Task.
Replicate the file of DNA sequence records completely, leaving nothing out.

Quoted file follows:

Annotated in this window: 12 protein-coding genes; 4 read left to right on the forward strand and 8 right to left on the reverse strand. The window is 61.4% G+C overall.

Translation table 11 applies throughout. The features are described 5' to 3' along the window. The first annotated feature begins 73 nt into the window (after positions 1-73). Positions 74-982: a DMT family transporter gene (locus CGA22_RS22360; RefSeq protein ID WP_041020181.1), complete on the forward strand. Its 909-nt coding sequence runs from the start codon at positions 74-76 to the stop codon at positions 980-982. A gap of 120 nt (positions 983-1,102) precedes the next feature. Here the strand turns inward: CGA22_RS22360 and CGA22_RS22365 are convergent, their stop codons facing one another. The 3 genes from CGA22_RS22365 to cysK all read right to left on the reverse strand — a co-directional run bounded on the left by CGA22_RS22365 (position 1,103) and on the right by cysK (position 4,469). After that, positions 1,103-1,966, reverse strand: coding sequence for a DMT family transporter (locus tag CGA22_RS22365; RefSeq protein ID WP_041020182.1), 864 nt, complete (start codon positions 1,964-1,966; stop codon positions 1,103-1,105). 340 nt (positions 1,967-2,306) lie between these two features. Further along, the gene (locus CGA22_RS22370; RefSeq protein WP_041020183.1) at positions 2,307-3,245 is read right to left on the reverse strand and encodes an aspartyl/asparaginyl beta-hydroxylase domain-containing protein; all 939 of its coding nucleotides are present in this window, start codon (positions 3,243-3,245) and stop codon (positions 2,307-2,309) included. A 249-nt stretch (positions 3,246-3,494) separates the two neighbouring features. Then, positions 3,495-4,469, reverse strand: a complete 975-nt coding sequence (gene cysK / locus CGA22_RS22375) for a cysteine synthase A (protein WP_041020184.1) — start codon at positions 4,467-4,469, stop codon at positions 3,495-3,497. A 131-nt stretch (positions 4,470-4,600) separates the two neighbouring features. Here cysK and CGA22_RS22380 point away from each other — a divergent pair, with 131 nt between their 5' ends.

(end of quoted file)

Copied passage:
Annotated in this window: 12 protein-coding genes; 4 read left to right on the forward strand and 8 right to left on the reverse strand. The window is 61.4% G+C overall.

Translation table 11 applies throughout. The features are described 5' to 3' along the window. The first annotated feature begins 73 nt into the window (after positions 1-73). Positions 74-982: a DMT family transporter gene (locus CGA22_RS22360; RefSeq protein ID WP_041020181.1), complete on the forward strand. Its 909-nt coding sequence runs from the start codon at positions 74-76 to the stop codon at positions 980-982. A gap of 120 nt (positions 983-1,102) precedes the next feature. Here the strand turns inward: CGA22_RS22360 and CGA22_RS22365 are convergent, their stop codons facing one another. The 3 genes from CGA22_RS22365 to cysK all read right to left on the reverse strand — a co-directional run bounded on the left by CGA22_RS22365 (position 1,103) and on the right by cysK (position 4,469). After that, positions 1,103-1,966, reverse strand: coding sequence for a DMT family transporter (locus tag CGA22_RS22365; RefSeq protein ID WP_041020182.1), 864 nt, complete (start codon positions 1,964-1,966; stop codon positions 1,103-1,105). 340 nt (positions 1,967-2,306) lie between these two features. Further along, the gene (locus CGA22_RS22370; RefSeq protein WP_041020183.1) at positions 2,307-3,245 is read right to left on the reverse strand and encodes an aspartyl/asparaginyl beta-hydroxylase domain-containing protein; all 939 of its coding nucleotides are present in this window, start codon (positions 3,243-3,245) and stop codon (positions 2,307-2,309) included. A 249-nt stretch (positions 3,246-3,494) separates the two neighbouring features. Then, positions 3,495-4,469, reverse strand: a complete 975-nt coding sequence (gene cysK / locus CGA22_RS22375) for a cysteine synthase A (protein WP_041020184.1) — start codon at positions 4,467-4,469, stop codon at positions 3,495-3,497. A 131-nt stretch (positions 4,470-4,600) separates the two neighbouring features. Here cysK and CGA22_RS22380 point away from each other — a divergent pair, with 131 nt between their 5' ends.